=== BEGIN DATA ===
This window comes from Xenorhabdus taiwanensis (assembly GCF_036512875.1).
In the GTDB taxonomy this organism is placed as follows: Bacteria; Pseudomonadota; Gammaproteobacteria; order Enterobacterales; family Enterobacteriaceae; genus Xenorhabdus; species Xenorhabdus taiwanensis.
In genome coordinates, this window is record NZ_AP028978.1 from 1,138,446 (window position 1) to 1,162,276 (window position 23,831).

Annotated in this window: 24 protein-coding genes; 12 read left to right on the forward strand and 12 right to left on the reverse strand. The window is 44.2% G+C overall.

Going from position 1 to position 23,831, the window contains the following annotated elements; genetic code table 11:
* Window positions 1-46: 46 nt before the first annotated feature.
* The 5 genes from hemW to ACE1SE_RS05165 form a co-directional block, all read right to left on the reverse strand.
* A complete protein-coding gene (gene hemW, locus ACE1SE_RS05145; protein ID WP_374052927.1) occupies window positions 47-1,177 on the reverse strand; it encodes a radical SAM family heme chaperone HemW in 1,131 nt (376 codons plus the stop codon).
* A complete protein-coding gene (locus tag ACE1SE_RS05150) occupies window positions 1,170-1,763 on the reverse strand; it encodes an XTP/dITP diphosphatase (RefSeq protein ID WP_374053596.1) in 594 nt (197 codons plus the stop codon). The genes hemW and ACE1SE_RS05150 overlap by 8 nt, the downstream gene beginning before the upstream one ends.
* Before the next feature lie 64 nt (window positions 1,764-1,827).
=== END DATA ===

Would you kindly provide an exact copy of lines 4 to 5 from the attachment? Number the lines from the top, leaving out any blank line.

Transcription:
Annotated in this window: 24 protein-coding genes; 12 read left to right on the forward strand and 12 right to left on the reverse strand. The window is 44.2% G+C overall.

Going from position 1 to position 23,831, the window contains the following annotated elements; genetic code table 11: